Wednesday 23 September 2009
to 17:00 at
Aron Hennerdal (SBC/CBR)
Alpha-helical membrane proteins consist of transmembrane (TM) segments that traverse the membrane with the N-terminal end at alternating sides of the membrane. This division of the chain into TM and non-TM segments along with the designations of the non-TM regions as either "inside" (cytosolic) or "outside" (extracellular/inside cellular organelles) is referred to as the "topology" of the membrane protein. The prediction of topology is a useful sub-problem in the overall structure prediction of alpha-helical membrane proteins.
In this work we attempt to add to the knowledge about the translocon and its workings' effects on membrane protein evolution. We attempt to shed light on some interesting features of membrane protein duplications, how they appear and how this knowledge is transferrable to other protein sequences.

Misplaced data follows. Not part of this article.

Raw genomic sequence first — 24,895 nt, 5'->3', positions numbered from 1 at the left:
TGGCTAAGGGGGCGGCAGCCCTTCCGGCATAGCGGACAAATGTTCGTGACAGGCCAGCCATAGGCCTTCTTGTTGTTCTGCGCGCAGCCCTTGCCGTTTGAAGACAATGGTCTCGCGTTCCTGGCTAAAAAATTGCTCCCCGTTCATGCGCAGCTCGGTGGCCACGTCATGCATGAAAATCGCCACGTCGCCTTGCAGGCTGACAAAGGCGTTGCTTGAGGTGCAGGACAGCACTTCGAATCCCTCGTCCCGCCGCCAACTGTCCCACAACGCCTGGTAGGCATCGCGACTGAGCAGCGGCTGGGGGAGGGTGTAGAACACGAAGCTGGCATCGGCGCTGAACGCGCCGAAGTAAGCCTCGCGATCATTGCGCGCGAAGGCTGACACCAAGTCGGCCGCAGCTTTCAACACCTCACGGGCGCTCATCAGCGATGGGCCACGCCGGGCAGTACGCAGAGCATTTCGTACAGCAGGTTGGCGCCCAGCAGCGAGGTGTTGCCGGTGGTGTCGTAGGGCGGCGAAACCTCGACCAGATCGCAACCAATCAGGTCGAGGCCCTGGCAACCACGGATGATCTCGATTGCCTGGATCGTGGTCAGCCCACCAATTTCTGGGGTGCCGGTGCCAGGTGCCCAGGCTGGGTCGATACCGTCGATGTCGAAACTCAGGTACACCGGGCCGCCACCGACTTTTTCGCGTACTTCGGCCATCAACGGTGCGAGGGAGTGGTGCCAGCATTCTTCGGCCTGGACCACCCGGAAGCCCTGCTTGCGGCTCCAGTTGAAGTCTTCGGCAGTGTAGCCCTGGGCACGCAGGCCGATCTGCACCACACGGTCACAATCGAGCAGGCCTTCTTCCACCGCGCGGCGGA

Duplications in homologues to known structures of TM proteins were found using STRUCTAL (structural superposition) and SCAMPI (sequence-based profile-HMM alignment). Different scoring schemes of these methods were tried on a test set of known structures for their ability to find duplications. SCAMPI turns out to perform slightly worse, but acceptably, and was used for finding potential duplications in proteins of a number of genomes.
Results from the genome investigation show that the most common du- plication units are of 3- and 6-TM-regions respectively and that anti-parallel orientations - N-terminal end of the units on the same side of the membrane - of duplications in homologues are surprisingly common. In addition, a particu- larly interesting example, the acriflavine resistance protein (PDB 1oyeA), shows a distinct set of homologues of 3 and 6 TM-regions, which hints at a duplication and subsequent fusing in the distant past.